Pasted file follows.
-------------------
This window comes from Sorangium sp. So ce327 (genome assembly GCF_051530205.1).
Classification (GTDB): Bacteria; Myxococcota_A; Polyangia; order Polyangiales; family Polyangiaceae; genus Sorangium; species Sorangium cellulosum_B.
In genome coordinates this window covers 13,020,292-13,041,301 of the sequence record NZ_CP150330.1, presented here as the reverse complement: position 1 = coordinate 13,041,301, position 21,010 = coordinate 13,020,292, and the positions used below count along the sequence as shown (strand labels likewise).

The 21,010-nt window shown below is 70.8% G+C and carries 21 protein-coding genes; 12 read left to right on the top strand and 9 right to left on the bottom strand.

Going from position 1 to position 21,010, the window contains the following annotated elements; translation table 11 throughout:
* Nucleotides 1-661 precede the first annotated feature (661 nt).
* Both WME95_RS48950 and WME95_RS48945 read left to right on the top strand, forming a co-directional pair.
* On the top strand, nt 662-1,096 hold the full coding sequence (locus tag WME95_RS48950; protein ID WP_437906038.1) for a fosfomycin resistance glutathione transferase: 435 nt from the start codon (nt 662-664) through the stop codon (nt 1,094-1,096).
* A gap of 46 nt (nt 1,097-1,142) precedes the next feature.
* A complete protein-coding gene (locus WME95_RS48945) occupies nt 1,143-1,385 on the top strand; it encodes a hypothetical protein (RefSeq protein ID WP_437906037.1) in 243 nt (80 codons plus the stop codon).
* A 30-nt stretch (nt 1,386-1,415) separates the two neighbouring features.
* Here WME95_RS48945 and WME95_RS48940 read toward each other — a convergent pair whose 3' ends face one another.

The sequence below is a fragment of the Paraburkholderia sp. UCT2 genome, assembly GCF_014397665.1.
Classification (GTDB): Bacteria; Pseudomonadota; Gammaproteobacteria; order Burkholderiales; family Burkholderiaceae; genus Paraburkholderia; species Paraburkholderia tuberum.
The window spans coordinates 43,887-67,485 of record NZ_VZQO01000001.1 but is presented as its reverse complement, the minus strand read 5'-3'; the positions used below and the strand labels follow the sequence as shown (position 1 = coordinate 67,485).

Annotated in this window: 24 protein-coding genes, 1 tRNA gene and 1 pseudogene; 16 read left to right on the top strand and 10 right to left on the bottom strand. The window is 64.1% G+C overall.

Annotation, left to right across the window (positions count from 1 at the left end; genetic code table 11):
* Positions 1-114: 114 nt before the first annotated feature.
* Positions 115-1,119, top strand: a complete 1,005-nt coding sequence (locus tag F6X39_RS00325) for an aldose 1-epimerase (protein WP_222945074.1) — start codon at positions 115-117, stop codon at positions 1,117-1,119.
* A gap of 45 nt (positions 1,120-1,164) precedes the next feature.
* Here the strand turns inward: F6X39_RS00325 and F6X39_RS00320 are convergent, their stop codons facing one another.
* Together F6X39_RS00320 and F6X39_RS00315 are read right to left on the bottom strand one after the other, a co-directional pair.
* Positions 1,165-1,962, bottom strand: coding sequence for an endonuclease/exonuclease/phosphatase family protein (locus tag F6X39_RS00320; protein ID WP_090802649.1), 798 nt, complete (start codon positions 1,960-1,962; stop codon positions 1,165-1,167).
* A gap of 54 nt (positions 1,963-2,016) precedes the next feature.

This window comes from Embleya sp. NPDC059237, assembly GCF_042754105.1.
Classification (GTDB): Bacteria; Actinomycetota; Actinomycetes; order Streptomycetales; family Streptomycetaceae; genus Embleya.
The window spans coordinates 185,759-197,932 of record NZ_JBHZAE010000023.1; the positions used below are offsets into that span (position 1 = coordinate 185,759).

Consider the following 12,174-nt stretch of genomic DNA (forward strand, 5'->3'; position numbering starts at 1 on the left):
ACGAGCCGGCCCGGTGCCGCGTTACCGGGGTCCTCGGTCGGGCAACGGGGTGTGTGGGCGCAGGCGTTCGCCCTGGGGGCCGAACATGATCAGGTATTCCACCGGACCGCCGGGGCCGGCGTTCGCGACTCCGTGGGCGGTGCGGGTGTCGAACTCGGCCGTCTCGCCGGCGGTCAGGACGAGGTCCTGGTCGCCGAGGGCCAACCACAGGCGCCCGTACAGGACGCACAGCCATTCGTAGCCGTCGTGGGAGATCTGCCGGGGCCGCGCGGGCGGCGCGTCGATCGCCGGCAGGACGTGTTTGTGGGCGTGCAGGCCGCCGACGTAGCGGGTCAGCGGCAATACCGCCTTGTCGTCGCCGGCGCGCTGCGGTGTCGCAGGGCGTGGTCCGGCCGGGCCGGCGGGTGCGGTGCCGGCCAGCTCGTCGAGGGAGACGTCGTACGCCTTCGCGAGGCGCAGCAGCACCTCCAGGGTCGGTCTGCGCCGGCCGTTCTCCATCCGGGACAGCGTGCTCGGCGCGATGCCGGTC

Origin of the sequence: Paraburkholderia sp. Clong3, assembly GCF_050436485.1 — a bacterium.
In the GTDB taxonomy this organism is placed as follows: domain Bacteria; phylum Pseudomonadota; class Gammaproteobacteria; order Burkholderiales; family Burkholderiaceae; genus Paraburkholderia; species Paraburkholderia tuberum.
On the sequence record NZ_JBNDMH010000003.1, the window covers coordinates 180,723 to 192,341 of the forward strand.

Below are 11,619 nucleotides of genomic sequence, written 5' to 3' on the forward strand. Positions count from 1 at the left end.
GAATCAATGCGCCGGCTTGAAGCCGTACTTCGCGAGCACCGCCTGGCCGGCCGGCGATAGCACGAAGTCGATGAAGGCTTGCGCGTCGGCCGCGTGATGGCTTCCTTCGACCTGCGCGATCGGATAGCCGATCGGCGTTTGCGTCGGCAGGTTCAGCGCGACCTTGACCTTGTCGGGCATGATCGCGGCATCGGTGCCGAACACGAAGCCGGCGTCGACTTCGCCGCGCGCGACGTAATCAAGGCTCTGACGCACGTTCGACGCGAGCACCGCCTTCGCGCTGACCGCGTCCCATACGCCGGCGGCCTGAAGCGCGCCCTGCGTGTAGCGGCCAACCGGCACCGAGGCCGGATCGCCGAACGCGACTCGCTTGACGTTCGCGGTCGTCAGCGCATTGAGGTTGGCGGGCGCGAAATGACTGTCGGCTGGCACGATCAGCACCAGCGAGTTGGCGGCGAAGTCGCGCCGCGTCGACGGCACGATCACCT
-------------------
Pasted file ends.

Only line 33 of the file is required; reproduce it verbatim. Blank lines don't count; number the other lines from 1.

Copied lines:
Below are 11,619 nucleotides of genomic sequence, written 5' to 3' on the forward strand. Positions count from 1 at the left end.